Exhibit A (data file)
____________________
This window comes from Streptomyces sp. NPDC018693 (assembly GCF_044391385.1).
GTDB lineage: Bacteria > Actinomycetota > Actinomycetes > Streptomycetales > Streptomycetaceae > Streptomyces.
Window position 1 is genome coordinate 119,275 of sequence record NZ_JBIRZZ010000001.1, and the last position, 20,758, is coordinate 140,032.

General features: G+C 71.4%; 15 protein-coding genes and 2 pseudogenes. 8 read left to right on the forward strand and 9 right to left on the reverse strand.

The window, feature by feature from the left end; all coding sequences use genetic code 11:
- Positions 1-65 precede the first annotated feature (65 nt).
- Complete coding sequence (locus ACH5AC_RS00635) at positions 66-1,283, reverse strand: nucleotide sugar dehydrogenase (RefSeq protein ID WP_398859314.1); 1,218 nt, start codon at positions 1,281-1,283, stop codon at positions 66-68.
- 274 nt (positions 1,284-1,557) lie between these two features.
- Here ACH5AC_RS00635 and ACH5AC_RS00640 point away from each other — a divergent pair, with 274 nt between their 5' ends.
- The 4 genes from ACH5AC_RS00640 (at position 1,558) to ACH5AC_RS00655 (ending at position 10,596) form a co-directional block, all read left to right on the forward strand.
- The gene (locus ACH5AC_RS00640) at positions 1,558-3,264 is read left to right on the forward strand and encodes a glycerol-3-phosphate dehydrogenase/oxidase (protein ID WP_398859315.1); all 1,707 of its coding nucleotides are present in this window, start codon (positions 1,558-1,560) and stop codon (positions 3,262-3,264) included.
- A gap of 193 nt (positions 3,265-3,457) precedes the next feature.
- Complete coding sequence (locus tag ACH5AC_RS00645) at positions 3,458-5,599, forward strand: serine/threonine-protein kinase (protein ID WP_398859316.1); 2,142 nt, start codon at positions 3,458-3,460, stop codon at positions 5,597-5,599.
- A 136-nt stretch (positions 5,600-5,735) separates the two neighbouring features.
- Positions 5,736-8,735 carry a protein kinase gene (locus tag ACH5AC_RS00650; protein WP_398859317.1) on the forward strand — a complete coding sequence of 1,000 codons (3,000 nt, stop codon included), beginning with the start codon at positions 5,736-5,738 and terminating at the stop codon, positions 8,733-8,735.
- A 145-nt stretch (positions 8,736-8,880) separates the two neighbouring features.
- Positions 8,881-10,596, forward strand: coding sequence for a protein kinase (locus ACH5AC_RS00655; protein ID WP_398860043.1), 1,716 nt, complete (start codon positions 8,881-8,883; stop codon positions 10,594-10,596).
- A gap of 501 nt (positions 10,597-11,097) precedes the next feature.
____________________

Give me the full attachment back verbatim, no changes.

This window comes from Streptomyces sp. NPDC018693 (assembly GCF_044391385.1).
GTDB lineage: Bacteria > Actinomycetota > Actinomycetes > Streptomycetales > Streptomycetaceae > Streptomyces.
Window position 1 is genome coordinate 119,275 of sequence record NZ_JBIRZZ010000001.1, and the last position, 20,758, is coordinate 140,032.

General features: G+C 71.4%; 15 protein-coding genes and 2 pseudogenes. 8 read left to right on the forward strand and 9 right to left on the reverse strand.

The window, feature by feature from the left end; all coding sequences use genetic code 11:
- Positions 1-65 precede the first annotated feature (65 nt).
- Complete coding sequence (locus ACH5AC_RS00635) at positions 66-1,283, reverse strand: nucleotide sugar dehydrogenase (RefSeq protein ID WP_398859314.1); 1,218 nt, start codon at positions 1,281-1,283, stop codon at positions 66-68.
- 274 nt (positions 1,284-1,557) lie between these two features.
- Here ACH5AC_RS00635 and ACH5AC_RS00640 point away from each other — a divergent pair, with 274 nt between their 5' ends.
- The 4 genes from ACH5AC_RS00640 (at position 1,558) to ACH5AC_RS00655 (ending at position 10,596) form a co-directional block, all read left to right on the forward strand.
- The gene (locus ACH5AC_RS00640) at positions 1,558-3,264 is read left to right on the forward strand and encodes a glycerol-3-phosphate dehydrogenase/oxidase (protein ID WP_398859315.1); all 1,707 of its coding nucleotides are present in this window, start codon (positions 1,558-1,560) and stop codon (positions 3,262-3,264) included.
- A gap of 193 nt (positions 3,265-3,457) precedes the next feature.
- Complete coding sequence (locus tag ACH5AC_RS00645) at positions 3,458-5,599, forward strand: serine/threonine-protein kinase (protein ID WP_398859316.1); 2,142 nt, start codon at positions 3,458-3,460, stop codon at positions 5,597-5,599.
- A 136-nt stretch (positions 5,600-5,735) separates the two neighbouring features.
- Positions 5,736-8,735 carry a protein kinase gene (locus tag ACH5AC_RS00650; protein WP_398859317.1) on the forward strand — a complete coding sequence of 1,000 codons (3,000 nt, stop codon included), beginning with the start codon at positions 5,736-5,738 and terminating at the stop codon, positions 8,733-8,735.
- A 145-nt stretch (positions 8,736-8,880) separates the two neighbouring features.
- Positions 8,881-10,596, forward strand: coding sequence for a protein kinase (locus ACH5AC_RS00655; protein ID WP_398860043.1), 1,716 nt, complete (start codon positions 8,881-8,883; stop codon positions 10,594-10,596).
- A gap of 501 nt (positions 10,597-11,097) precedes the next feature.